The Paris venue denied the frontman's claim that security was lacking during the Nov. 13 attacks.
UPDATE: Eagles of Death Metal frontman Jesse Hughes has apologized for alleging the November attack at Le Bataclan might have been conducted in part by the Parisian venue’s security staff. The full statement from his reps is below:
“I humbly beg forgiveness from the people of France, the staff and security of the Bataclan, my fans, family, friends and anyone else hurt or offended by the absurd accusations I made in my Fox Business Channel interview. My suggestions that anyone affiliated with the Bataclan played a role in the events of November 13 are unfounded and baseless — and I take full responsibility for them. They do not reflect opinions of my bandmates or anyone associated with Eagles of Death Metal. The shame is 100 percent mine. I’ve been dealing with non-stop nightmares and struggling through therapy to make sense of this tragedy and insanity. I haven’t been myself since Nov. 13. I realize there’s no excuse for my words, but for what it’s worth: I am sincerely sorry for having hurt, disrespected or accused anyone.”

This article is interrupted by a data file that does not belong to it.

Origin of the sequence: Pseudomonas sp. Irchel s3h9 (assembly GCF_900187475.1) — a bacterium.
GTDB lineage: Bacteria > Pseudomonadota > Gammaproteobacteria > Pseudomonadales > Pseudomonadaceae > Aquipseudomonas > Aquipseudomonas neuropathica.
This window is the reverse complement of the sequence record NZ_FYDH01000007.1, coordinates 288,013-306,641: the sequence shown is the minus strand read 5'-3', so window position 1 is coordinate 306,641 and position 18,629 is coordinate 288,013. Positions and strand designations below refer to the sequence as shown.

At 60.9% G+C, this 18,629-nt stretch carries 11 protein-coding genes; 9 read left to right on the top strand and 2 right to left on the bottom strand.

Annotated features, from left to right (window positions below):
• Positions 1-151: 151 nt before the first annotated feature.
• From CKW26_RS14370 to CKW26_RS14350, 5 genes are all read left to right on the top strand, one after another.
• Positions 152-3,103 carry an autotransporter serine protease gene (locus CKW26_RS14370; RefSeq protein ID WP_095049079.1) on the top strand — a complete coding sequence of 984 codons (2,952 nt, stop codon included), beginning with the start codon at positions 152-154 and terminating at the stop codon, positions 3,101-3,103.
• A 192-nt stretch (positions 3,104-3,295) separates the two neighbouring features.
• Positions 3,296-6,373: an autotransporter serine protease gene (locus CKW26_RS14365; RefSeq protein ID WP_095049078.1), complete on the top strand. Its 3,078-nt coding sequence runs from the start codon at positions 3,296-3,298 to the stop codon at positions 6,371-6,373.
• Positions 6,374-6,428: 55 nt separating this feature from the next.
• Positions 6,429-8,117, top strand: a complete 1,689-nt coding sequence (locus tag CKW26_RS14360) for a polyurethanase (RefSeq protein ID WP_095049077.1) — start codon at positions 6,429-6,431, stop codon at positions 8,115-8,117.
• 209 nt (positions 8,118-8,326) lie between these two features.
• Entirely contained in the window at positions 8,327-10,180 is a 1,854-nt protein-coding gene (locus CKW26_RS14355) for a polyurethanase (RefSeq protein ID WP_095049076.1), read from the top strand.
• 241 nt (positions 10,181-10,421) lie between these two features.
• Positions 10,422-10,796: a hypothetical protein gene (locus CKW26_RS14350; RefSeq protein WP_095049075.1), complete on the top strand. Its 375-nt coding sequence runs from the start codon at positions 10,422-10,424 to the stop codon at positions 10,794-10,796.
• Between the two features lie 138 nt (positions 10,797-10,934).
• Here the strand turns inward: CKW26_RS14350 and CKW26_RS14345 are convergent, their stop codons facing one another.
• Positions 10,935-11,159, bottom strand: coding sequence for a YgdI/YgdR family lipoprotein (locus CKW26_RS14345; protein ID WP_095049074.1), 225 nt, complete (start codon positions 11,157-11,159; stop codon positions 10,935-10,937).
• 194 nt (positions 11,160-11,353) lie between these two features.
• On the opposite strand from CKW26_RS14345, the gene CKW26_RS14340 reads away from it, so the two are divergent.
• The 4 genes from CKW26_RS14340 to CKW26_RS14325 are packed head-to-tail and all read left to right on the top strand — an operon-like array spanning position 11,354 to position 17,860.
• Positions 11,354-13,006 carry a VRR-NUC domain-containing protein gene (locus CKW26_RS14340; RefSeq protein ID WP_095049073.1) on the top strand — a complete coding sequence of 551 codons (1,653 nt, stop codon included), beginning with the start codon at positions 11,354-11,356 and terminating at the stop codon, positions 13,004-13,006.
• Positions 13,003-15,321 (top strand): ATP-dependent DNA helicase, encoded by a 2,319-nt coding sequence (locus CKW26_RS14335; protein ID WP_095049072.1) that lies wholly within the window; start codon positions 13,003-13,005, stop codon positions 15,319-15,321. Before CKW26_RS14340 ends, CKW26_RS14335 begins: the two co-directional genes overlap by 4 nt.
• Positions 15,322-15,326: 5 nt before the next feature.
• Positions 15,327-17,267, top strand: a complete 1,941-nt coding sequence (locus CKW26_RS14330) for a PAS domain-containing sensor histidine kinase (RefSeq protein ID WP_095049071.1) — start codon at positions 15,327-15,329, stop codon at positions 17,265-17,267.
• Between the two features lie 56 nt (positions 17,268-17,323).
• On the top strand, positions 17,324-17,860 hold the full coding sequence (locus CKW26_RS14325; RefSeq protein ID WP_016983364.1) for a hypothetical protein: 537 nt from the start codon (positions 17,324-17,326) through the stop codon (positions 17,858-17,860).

EARLIER: In a Fox Business Network interview that aired Wednesday and Thursday nights, Eagles of Death Metal frontman Jesse Hughes suggested security at Paris’ Le Bataclan music venue may have been tipped off to the terror attacks on the site that left 89 dead.
“When I first got to the venue and walked in, I walked past the dude who was supposed to be the security guard for the backstage. He didn’t even look at me. I immediately went to the promoter and said, ‘Who’s that guy? I want to put another dude on,’ and he goes, ‘well some of the other guards aren’t here yet,’ and eventually I found out that six or so wouldn’t show up at all,” Hughes said, before adding, “it seems rather obvious that they had a reason not to show up.”
Le Bataclan has now responded to Hughes’ comments. “Jesse Hughes spread some very grave and defamatory accusations against the Bataclan teams,” a rep for the venue told Variety in a statement that called the claims “insane.” “A judicial investigation is undergoing. We wish to let justice proceed serenely. All the testimonies gathered to this day demonstrate the professionalism and courage of the security agents who were on the ground on November 13. Hundreds of people were saved thanks to [these agents’] intervention.”
Eighty-nine people died at the Nov. 13 Eagles of Death Metal concert, which was one of a series of coordinated terror attacks in Paris that night. Hughes has made controversial comments about the events before. “Did your French gun control stop a single f–king person from dying at the Bataclan?” he said in February. “And if anyone can answer yes, I’d like to hear it, because I don’t think so. … I think the only way my mind has been changed is that maybe that until nobody has guns, everybody has to have them.”
Eagles of Death Metal returned to Paris last month to perform for survivors of Le Bataclan attack.